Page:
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The Good Wife Movie Review

cameron ward neill woman

Once upon a time, there was a type of movie called a woman's picture, AKA a four-handkerchief weeper. These films were invariably written and directed by men, the plots usually involved the heroine having to choose between security and sex, and there were always strong undercurrents of moral disapproval, even when they were charged with considerable sympathy. Today the woman's picture has been inherited by a new breed of director, no longer restrained by an obsolete production code. In 1986, Ken Cameron made The Good Wife with Rachel Ward, Bryan Brown, and Sam Neill, working from an original screenplay by Peter Kenna. If the film is remembered at all today, it is largely because of the excellent performances by the three leading players, but it is also of interest for its mid-1980s perspective on the downward spiral of sexual addiction. Ward is the title character, living in rural Australia with her husband and his younger brother. The kindest way to describe the bedside manner of the two men is erotically challenged. Their brawls with each other last far longer than their encounters with Ward's character. Although she gets nothing that could remotely be described as a kick from either brother, she remains a dutiful companion to them both until the dapper stranger played by Neill arrives on the scene. When he makes a humiliating and perfunctory pass at her, she rebuffs him instinctively, even though it is clear that she is interested in him. He starts his new job at a local bar and she returns to her familiar work routines, but with a difference. When it is clear that the stylish bartender is an unabashed philanderer, she begins to stalk him. He has moved on to fresh prey, but her obsession has become impersonal and all-encompassing; she applies lipstick, buys a new dress, and hangs out at the bar, drinking brandy after brandy just so she can stare at him and give him endless opportunities to reject her in front of the entire town. She leaves her home and moves into a room across the street so she can watch him seduce another man's wife, hoping for some signal that will make sense of her self-inflicted torture. Screenwriter Kenna has a good grasp of the psychological makeup of his characters and their eloquent self-awareness is well accompanied by Cameron Allan's persistent neurotic score. Ward and the men eventually work themselves into the sort of frenzy for which there can be no satisfactory conclusion. For most of The Good Wife's running time of 97 minutes, however, director Cameron does manage to reveal a bit of the mystery behind his title character's longing to feel something, anything, in her own lifetime, even if it's unrelieved despair from a cold-blooded stranger. AKA: The Umbrella Woman.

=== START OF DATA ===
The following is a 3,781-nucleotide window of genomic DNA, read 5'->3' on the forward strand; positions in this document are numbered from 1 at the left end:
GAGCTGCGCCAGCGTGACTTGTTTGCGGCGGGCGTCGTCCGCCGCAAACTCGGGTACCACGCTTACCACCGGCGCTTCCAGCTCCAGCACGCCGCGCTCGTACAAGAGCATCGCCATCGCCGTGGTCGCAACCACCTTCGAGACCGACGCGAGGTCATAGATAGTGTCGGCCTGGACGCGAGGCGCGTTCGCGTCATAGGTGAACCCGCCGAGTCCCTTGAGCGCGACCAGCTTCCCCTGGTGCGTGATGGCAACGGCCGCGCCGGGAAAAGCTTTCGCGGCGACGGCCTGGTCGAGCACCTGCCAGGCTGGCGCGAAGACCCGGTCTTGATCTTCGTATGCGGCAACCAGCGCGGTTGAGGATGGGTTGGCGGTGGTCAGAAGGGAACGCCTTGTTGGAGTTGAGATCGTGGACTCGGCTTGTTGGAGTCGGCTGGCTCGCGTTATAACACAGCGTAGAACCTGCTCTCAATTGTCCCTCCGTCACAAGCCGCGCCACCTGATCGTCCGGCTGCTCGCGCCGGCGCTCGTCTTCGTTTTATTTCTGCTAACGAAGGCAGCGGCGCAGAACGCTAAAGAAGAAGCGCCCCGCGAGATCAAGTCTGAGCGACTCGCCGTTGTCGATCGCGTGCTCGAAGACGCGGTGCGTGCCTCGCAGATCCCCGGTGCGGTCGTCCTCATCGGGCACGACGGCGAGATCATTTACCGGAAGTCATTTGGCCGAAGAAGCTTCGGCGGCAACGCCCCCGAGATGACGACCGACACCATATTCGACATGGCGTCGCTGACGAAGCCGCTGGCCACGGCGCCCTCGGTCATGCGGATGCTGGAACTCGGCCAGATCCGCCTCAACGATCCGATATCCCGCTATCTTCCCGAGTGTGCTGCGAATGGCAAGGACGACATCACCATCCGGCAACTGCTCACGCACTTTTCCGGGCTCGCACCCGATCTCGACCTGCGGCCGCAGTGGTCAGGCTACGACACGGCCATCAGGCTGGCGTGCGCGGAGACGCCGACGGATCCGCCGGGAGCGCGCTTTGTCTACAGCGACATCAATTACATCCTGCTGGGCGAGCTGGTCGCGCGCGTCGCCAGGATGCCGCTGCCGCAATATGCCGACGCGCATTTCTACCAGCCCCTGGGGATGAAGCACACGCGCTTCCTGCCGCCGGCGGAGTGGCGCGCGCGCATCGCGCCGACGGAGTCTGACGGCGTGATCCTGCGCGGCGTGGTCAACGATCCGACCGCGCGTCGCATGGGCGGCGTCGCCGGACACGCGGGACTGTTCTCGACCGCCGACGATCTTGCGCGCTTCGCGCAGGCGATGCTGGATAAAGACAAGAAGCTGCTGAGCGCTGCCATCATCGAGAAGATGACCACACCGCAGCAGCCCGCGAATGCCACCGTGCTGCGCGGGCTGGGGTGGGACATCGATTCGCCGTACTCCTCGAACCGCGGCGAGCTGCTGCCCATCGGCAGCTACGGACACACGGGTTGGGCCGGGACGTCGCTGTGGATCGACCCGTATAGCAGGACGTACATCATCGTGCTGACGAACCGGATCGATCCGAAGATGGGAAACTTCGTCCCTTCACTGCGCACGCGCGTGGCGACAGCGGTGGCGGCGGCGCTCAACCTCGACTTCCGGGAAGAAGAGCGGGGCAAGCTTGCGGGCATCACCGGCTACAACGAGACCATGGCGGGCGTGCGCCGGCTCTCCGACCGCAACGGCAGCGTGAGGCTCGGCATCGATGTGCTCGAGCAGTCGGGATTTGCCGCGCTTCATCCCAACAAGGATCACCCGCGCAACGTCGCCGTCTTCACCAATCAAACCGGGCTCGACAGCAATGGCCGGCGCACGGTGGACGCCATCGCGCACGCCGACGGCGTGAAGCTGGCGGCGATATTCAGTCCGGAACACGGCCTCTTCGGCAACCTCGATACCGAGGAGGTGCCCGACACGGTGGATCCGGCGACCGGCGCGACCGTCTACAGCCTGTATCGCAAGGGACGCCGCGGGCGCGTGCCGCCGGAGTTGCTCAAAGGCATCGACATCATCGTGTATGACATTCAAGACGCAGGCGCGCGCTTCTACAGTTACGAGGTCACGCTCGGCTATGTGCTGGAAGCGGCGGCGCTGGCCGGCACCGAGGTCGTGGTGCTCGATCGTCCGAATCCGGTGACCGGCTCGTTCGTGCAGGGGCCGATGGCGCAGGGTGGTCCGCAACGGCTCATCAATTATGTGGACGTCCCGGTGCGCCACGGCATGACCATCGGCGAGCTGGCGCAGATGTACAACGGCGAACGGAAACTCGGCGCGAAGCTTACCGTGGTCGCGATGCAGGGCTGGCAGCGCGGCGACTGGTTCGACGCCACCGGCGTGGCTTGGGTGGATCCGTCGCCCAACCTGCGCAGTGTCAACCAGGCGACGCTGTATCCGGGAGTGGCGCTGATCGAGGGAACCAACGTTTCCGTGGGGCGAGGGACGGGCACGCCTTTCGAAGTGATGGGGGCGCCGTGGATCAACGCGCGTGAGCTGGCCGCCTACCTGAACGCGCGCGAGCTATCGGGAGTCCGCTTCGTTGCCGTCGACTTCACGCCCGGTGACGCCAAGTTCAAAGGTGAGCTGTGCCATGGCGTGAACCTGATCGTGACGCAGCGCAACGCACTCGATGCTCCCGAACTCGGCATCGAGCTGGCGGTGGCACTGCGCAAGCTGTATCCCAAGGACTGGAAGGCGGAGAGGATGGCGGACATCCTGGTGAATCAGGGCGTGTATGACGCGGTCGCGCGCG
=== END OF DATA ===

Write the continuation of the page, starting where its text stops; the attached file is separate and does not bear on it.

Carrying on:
1986 (R) 97m/C AU Rachel Ward, Bryan Brown, Sam Neill, Steven Vidler, Bruce Barry, Jennifer Claire; D: Ken Cameron; C: James Bartle; M: Cameron Allan. VHS, LV

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